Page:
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A Study of White Racial Identity Development, Meaning, Experience, and Expression in Elite, White Males Open Access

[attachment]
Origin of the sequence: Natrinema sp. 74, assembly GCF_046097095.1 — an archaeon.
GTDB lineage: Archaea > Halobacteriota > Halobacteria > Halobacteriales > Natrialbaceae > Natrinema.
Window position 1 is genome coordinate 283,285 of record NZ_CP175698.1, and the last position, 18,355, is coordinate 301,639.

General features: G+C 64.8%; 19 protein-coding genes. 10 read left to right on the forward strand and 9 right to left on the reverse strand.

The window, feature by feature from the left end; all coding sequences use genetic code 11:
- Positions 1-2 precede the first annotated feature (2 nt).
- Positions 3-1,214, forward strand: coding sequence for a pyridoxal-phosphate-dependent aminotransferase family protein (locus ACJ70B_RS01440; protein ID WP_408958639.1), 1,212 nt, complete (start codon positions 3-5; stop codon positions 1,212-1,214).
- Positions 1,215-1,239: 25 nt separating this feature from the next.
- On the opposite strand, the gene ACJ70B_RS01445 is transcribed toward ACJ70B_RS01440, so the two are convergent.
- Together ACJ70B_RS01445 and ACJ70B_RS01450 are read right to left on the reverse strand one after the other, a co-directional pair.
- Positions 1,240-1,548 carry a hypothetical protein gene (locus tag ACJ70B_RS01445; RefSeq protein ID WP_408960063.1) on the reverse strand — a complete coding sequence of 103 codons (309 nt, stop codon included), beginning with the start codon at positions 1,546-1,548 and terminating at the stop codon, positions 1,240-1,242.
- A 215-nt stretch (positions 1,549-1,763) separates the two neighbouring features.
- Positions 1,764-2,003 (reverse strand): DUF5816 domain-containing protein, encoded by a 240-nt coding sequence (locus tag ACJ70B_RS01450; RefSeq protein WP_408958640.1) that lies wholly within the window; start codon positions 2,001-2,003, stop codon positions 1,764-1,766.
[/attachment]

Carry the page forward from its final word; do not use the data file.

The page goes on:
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AbstractA Study of White Racial Identity Development, Meaning, Experience, and Expression in Elite, White MalesOver the past four decades, White racial identity development has been examined relying primarily upon theory and constructs that measure awareness of social privilege and power. As an alternative approach, this qualitative, narrative study examined racial identity development in a select group of elite, White men in the Washington, D.C. area applying Erikson’s theory of psychosocial development. White men comprise 31% of the American population, yet hold 65% of elected offices and dominate leadership positions in virtually every professional sector. Given this influence, understanding how these men develop, perceive and experience being White is important to understanding their impact on shaping our increasingly diverse nation. In semi-structured interviews, participants recalled relationships, events, and factors shaping the development, understanding and expression of racial identity from childhood through contemporary experience. The study also explored the participants’ feelings and views regarding the process of examining racial identity. Raised in racially homogenous communities with little discussion around race, the participants recalled and reflected on the impact of their race over their lifespan. Findings suggest models of power and privilege do not fully nor accurately characterize the feelings, thoughts, and experience of the study’s participants. The study found the legacy of experiences, relationships, values, and beliefs developed in childhood and adolescence significantly influenced contemporary attitudes, feelings, and the expression of White racial identity. The limitations of this study suggest areas of future qualitative research might include the meaning, expression, and experience of other subgroups (e.g., gender, socio-economic status, religious, regionally based) to determine common and divergent features of White racial identity development and expression. Prejudice, discrimination, and inequality are critical issues in current social discourse. Understanding the salience of Whiteness and how members of the current majority culture operationalize their views offers a path to improving both that discourse and human development.

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